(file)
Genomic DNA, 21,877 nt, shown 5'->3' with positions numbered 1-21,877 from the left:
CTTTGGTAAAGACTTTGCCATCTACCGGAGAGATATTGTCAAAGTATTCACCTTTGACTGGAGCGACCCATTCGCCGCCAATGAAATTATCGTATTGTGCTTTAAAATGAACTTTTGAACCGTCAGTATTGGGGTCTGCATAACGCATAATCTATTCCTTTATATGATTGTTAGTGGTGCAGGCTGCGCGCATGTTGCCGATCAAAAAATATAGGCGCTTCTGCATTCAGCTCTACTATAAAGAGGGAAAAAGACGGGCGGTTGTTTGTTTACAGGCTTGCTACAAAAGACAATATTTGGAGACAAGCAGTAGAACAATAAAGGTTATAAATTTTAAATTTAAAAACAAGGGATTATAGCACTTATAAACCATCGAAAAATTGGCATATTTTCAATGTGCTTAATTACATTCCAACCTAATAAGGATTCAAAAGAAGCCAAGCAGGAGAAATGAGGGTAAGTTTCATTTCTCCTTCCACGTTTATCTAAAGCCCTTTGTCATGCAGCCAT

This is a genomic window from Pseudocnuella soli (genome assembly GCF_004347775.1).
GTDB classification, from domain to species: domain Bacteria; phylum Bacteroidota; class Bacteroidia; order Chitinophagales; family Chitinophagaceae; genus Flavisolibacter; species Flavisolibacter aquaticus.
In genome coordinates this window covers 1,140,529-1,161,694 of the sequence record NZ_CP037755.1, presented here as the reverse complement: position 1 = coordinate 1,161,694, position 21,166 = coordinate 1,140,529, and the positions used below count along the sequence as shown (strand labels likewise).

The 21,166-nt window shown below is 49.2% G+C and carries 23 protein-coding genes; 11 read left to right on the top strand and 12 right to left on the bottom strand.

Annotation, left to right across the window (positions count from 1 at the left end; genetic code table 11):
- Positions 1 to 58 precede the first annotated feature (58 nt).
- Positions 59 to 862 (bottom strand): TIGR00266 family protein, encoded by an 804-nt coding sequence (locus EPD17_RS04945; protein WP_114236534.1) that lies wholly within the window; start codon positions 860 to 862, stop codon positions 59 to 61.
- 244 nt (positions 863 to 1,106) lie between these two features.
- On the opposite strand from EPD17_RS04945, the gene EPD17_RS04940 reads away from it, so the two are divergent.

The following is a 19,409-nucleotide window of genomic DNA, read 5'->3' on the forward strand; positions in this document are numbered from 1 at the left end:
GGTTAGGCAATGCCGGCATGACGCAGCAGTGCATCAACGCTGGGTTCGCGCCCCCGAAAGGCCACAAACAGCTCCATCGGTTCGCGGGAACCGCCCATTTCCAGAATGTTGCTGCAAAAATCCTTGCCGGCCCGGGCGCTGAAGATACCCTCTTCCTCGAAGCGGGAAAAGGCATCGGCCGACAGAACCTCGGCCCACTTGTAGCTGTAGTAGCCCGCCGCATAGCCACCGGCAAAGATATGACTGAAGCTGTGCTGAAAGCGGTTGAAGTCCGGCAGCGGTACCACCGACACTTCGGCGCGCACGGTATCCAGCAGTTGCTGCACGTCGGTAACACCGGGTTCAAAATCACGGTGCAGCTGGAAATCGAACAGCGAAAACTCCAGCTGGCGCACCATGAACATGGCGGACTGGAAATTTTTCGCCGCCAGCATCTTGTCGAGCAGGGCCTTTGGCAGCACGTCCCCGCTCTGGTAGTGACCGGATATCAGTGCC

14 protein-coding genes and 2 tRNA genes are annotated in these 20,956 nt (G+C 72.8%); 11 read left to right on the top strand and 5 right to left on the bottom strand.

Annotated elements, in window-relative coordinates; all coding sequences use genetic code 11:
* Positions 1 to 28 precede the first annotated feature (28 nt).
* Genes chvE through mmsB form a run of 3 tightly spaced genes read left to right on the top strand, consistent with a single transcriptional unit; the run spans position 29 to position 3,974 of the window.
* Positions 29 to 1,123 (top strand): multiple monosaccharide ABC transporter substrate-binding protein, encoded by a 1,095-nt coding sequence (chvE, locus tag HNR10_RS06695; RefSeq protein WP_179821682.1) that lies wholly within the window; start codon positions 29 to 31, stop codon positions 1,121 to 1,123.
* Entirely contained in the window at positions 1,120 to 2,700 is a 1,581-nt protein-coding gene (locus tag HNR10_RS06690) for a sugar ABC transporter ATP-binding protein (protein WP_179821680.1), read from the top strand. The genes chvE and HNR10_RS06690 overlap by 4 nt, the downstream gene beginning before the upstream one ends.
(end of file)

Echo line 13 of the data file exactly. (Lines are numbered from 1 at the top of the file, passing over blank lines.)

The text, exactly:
GGTTAGGCAATGCCGGCATGACGCAGCAGTGCATCAACGCTGGGTTCGCGCCCCCGAAAGGCCACAAACAGCTCCATCGGTTCGCGGGAACCGCCCATTTCCAGAATGTTGCTGCAAAAATCCTTGCCGGCCCGGGCGCTGAAGATACCCTCTTCCTCGAAGCGGGAAAAGGCATCGGCCGACAGAACCTCGGCCCACTTGTAGCTGTAGTAGCCCGCCGCATAGCCACCGGCAAAGATATGACTGAAGCTGTGCTGAAAGCGGTTGAAGTCCGGCAGCGGTACCACCGACACTTCGGCGCGCACGGTATCCAGCAGTTGCTGCACGTCGGTAACACCGGGTTCAAAATCACGGTGCAGCTGGAAATCGAACAGCGAAAACTCCAGCTGGCGCACCATGAACATGGCGGACTGGAAATTTTTCGCCGCCAGCATCTTGTCGAGCAGGGCCTTTGGCAGCACGTCCCCGCTCTGGTAGTGACCGGATATCAGTGCC